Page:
Valuing a business at exit is often seen as a difficult calculation to make – a business may only be worth what a buyer will pay for it, or you may feel that an industry


multiple of your EBITDA may be appropriate.

What is certain is that if the business is weak in certain areas either your potential buyer will find and try to exploit this once they have completed their due diligence process, or they will pick this up when speaking to staff or people with knowledge of the business.

After all if you have made a job for yourself within your business and the business does not function without you why would anyone pay full price with a perceived level of risk. Knowing if you are in this position and what to do about it is again in the qualification and planning of your exit strategy. There are some simple indications of having built yourself a job in your business, which many business owners do, such as – the hours you work – the time you can take away from the business without problems – your remuneration in comparison to your effort – the decision-making process being with you for all major decisions and your relationships with clients and suppliers. If you tick all or most of these boxes, then in reality it is likely that you have built yourself that job which risks your exit value.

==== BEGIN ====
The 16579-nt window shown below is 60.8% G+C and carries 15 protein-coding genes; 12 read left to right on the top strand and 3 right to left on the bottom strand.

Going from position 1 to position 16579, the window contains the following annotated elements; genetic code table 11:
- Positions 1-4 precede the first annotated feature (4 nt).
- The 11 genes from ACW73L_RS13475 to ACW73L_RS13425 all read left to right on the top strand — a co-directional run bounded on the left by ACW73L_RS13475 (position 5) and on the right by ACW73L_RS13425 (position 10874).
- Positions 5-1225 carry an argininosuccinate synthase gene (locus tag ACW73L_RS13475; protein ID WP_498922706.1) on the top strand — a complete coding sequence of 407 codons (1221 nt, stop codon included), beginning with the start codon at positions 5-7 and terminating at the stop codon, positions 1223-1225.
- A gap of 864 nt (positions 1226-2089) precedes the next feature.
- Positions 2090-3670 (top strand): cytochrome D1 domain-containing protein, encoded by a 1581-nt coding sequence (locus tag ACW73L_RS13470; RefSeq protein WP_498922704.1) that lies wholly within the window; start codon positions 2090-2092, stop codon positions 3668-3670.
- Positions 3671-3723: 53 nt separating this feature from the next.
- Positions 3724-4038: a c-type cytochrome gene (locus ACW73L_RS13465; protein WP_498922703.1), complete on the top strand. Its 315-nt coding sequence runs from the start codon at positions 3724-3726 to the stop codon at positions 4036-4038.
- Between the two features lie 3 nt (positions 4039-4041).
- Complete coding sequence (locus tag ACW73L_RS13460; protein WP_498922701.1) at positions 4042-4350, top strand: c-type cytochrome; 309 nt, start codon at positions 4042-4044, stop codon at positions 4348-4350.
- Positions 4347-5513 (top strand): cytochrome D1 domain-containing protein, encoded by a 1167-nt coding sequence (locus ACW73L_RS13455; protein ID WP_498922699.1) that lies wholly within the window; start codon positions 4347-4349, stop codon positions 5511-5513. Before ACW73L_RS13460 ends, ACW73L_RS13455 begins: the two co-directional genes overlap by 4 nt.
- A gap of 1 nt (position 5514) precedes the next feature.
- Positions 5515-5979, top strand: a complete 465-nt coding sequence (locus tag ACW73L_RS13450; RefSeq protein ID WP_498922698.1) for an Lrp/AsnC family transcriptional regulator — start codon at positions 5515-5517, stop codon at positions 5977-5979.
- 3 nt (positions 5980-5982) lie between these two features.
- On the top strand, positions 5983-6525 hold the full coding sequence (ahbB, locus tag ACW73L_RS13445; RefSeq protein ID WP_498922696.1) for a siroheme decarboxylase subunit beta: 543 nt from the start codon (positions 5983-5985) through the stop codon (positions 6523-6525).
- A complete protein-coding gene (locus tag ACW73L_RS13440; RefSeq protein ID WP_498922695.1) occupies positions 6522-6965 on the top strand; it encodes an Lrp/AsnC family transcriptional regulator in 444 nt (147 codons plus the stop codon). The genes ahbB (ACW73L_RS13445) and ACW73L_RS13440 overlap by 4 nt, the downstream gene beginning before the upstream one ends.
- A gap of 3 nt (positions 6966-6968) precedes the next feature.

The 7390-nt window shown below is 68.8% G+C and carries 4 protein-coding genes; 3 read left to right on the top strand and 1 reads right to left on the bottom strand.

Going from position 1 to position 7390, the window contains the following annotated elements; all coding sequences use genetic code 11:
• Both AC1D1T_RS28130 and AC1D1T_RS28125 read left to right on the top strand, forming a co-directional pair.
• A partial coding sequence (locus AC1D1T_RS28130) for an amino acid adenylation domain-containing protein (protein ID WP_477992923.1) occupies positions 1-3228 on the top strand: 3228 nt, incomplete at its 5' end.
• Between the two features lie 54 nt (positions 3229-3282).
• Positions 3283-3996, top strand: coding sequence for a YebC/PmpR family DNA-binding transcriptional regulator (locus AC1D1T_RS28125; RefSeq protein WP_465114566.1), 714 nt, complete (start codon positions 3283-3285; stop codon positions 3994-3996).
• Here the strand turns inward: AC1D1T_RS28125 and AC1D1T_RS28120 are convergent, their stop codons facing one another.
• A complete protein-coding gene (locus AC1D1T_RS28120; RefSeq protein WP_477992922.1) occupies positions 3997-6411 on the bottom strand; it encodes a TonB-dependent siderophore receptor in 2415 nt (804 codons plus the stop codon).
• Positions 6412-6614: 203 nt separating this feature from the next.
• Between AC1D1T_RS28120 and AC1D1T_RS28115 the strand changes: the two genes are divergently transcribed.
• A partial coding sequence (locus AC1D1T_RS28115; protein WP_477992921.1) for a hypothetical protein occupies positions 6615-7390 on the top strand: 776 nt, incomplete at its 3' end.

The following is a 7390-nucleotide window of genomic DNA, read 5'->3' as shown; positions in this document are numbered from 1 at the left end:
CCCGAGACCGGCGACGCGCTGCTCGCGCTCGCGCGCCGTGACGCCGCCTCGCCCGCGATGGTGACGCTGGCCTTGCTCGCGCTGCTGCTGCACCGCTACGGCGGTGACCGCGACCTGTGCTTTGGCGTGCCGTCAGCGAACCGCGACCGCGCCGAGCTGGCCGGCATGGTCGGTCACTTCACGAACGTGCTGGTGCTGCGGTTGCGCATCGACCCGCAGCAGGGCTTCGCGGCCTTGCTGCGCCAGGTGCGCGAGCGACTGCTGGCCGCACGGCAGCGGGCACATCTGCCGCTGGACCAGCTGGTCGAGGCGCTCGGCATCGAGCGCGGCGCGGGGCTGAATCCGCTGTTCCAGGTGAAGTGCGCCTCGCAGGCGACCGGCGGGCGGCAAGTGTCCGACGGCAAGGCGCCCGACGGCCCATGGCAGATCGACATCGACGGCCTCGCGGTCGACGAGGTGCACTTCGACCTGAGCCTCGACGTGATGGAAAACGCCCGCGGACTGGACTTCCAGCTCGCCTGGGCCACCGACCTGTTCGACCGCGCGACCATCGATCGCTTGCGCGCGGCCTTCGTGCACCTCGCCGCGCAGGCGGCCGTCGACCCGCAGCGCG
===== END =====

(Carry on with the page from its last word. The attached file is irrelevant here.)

To address this situation and minimise the opportunity for a prospective buyer if the business may take some time but most certainly will take some planning to address each situation.

Whilst this is a common position it is overcome with the correct planning and time given to it. In addition, maximising bottom-line results is key to building value and again many business owners who are too busy doing their job are likely to have missed opportunities to make changes to improve results. These improvements are often in the power of several minor change actions which collectively can make a substantial difference. A review of your business financials can reveal these and a plan to put change into action over a period would be a great pre-sale investment.